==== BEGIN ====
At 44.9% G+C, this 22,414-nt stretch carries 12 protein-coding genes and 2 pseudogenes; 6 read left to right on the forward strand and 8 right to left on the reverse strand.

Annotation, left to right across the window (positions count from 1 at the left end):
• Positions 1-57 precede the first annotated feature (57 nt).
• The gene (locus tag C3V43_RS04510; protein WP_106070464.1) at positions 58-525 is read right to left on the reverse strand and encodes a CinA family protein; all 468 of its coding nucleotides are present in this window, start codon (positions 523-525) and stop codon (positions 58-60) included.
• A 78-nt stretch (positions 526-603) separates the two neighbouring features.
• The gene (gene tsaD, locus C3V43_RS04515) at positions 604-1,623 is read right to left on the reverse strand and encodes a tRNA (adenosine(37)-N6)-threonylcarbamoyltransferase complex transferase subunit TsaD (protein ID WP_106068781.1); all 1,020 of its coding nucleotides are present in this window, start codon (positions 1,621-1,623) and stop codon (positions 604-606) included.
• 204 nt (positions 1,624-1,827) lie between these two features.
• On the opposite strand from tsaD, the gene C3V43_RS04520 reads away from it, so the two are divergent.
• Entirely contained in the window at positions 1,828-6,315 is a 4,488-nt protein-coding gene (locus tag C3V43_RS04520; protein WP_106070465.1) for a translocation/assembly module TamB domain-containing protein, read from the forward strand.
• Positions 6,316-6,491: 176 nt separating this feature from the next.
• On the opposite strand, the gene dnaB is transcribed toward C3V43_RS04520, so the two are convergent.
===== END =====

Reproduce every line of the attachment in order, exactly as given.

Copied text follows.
At 44.9% G+C, this 22,414-nt stretch carries 12 protein-coding genes and 2 pseudogenes; 6 read left to right on the forward strand and 8 right to left on the reverse strand.

Annotation, left to right across the window (positions count from 1 at the left end):
• Positions 1-57 precede the first annotated feature (57 nt).
• The gene (locus tag C3V43_RS04510; protein WP_106070464.1) at positions 58-525 is read right to left on the reverse strand and encodes a CinA family protein; all 468 of its coding nucleotides are present in this window, start codon (positions 523-525) and stop codon (positions 58-60) included.
• A 78-nt stretch (positions 526-603) separates the two neighbouring features.
• The gene (gene tsaD, locus C3V43_RS04515) at positions 604-1,623 is read right to left on the reverse strand and encodes a tRNA (adenosine(37)-N6)-threonylcarbamoyltransferase complex transferase subunit TsaD (protein ID WP_106068781.1); all 1,020 of its coding nucleotides are present in this window, start codon (positions 1,621-1,623) and stop codon (positions 604-606) included.
• 204 nt (positions 1,624-1,827) lie between these two features.
• On the opposite strand from tsaD, the gene C3V43_RS04520 reads away from it, so the two are divergent.
• Entirely contained in the window at positions 1,828-6,315 is a 4,488-nt protein-coding gene (locus tag C3V43_RS04520; protein WP_106070465.1) for a translocation/assembly module TamB domain-containing protein, read from the forward strand.
• Positions 6,316-6,491: 176 nt separating this feature from the next.
• On the opposite strand, the gene dnaB is transcribed toward C3V43_RS04520, so the two are convergent.